According to the EPA and the Centers for Disease Control and Prevention (CDC), radon, a naturally occurring radioactive gas, is the nation’s second-leading cause of lung cancer, after smoking. Radon is a radioactive decay product of radium, which, in turn, is a decay product of uranium and thorium, elements that are often located deep underground.Radon is colorless, tasteless and odorless. It is created only by radioactive decay and can be eliminated only by further radioactive decay. It has a half-life of 3.8 days and does not burn or react chemically. Radon’s radioactive decay products include polonium, a radioactive solid that decays by emitting high-energy alpha particles that damage lung tissue and cause cancer. Radon can accumulate in homes and other buildings by migrating from the ground through cracks and holes in a building’s foundation. However, the CDC recognizes that radon can also collect in homes through the indoor use of natural gas that was previously trapped in underground deposits of uranium- and thorium-bearing rock.[4]

The New York Department of Environmental Conservation and U.S. Geological Survey have previously reported that the Marcellus shale contains both uranium and thorium and the Survey has noted that “the Marcellus is readily identified on geophysical logs by its high gamma-ray signal,” a form of radiation.[5] Moreover, the Survey recently released preliminary sampling data from a limited number of natural gas wells that confirmed that natural gas from the Marcellus shale contains radon.

Harms unknown: health uncertainties cast doubt on the role of unconventional gas in Australia’s energy future by Alicia Coram, Jeremy Moss and Grant Blashki, The Medical Journal of Australia 2014

However it is wastewater, which contains naturally occurring contaminants that are difficult and costly to remove (as well as fracturing and drilling fluids), that poses a greater human and environmental health risk. There are many documented and anecdotal cases of spills, failures of holding dams, and the accidental and planned release of contaminated wastewater in Australia and the US. Natural contaminants present in wastewater can include heavy metals and radioactive materials, which have serious and well known health effects. Uranium and heavy metals have been shown to be mobilised by fracturing and drilling chemicals.

2005 Metals in EnCana Drilling Waste & Frac Fluid at Suffield Alberta

Metals, including selenium, in Encana frac and drilling waste at Suffield, 2005

Encana drilling waste dumped at Rosebud, 2012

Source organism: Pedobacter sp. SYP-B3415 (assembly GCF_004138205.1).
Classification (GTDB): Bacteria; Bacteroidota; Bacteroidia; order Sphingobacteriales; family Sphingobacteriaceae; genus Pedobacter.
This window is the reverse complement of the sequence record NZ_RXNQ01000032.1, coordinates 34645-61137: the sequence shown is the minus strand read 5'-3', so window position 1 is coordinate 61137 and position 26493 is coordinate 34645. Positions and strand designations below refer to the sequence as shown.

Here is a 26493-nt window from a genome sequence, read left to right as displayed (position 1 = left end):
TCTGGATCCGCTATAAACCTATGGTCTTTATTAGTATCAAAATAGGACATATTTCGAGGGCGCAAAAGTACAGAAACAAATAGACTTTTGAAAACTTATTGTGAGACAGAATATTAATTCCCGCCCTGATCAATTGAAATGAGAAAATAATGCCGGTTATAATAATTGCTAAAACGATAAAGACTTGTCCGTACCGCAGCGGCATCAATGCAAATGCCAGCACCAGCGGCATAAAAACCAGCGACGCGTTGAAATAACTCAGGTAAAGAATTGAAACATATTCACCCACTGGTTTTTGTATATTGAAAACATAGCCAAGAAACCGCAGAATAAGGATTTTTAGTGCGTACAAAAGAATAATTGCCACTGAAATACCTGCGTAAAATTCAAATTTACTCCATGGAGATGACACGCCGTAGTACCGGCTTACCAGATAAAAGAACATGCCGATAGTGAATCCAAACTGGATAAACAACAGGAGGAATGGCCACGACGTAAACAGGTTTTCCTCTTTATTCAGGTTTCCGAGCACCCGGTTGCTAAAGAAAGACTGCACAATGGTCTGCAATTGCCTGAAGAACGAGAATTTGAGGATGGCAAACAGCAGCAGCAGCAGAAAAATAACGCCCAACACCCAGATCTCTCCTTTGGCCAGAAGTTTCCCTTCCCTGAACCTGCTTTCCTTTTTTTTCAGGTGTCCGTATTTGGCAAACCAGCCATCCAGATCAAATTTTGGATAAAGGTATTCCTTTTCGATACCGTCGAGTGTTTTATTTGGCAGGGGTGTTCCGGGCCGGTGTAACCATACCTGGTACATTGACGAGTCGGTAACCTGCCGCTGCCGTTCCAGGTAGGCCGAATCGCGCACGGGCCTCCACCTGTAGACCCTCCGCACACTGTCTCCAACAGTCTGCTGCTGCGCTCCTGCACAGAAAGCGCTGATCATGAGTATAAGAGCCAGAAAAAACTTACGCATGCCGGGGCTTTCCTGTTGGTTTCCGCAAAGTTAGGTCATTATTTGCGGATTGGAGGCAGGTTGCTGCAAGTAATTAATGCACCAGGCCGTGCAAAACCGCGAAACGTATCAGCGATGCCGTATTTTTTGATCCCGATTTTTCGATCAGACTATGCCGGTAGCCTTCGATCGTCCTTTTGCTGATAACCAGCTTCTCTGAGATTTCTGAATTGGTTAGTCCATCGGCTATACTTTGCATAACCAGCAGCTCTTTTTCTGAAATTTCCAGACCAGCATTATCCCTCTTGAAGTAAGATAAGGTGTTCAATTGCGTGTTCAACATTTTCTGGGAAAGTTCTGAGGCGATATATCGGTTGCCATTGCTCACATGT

1,000+ Health Professionals Call on President Obama to Stop Fracking

Fracking wastewater—often laced with heavy metals (e.g. lead, arsenic) and radioactive materials (e.g. radon, uranium)—has leached from hundreds of waste pits into groundwater.

Is There a Regulator in the House? Through the Fracking Rabbit Hole with Nova Scotia Environment

The Health Canada guidelines for acceptable exposure used by the provincial Environment department are now decades out of date. Considering the wide distribution of subsurface uranium at the same depths as shale beds, and that the first two fracked test wells in the province turned up wastes with elevated levels of radioactive materials

Fracking, Has the USGS Been Co-opted?

The recent USGS radon measurements were also inconsistent with the concentrations of uranium and radium in Marcellus shale measured by the USGS in 1980 (Leventhal J, et al, USGS, “Geochemistry of trace elements and uranium in Devonian shales of the Appalachian Basin,” 1981; Open File Report 81-778).

Testing by USGS Demonstrates Contaminants Are Still Present in EPA Deep Monitoring Well Water Near Pavillion, Wyoming 

The chemical contaminants detected by USGS in the water from MW-01 that corresponded to gas drilling activities and hydraulic fracturing include Diesel Range Organics, Gasoline Range Organics, Methane, Ethane, Propane, Uranium, Radium 226, Radium 228, Cadmium, Chromium, Lead, Phenol and the PAHs including Naphthalene and Pyrene compounds.

Fracking cancer risk

The report also identifies a number of risks to human health, water and the natural environment from fracking wells. These risks included:
– Widespread pollution of groundwater, rivers and lakes with dozens of cancer-causing fracking compounds and other “highly toxic” pollutants such as benzene, hydrochloric acid and isopropanol.
– Accidental release of underground uranium and other radioactive elements into the water and soil.

… A study by the University of Buffalo in the US last year also raised concern about the possible release of underground uranium and other radioactive compounds when rocks are cracked up with hydrochloric acid.

Radon threats are grounds for precaution

This gas is from shale that often contains significant quantities of uranium, as well as the products of its radioactive decay, including radium and radon, a colourless, odourless, and intensely radioactive gas.

Pennsylvania: Zimmerman lawsuit says drilling polluted water

Baseline tests on Zimmermann’s water a year before drilling began were “perfect,” he said. In June, water tests found arsenic at 2,600 times acceptable levels, benzene at 44 times above limits and naphthalene five times the federal standard. Soil samples detected mercury and selenium above official limits

Fracking our Food Supply

Both she and her husband, who works in oilfield services, have recently lost crowns and fillings from their teeth; tooth loss is associated with radiation poisoning and high selenium levels, also found in the Schilkes’ water.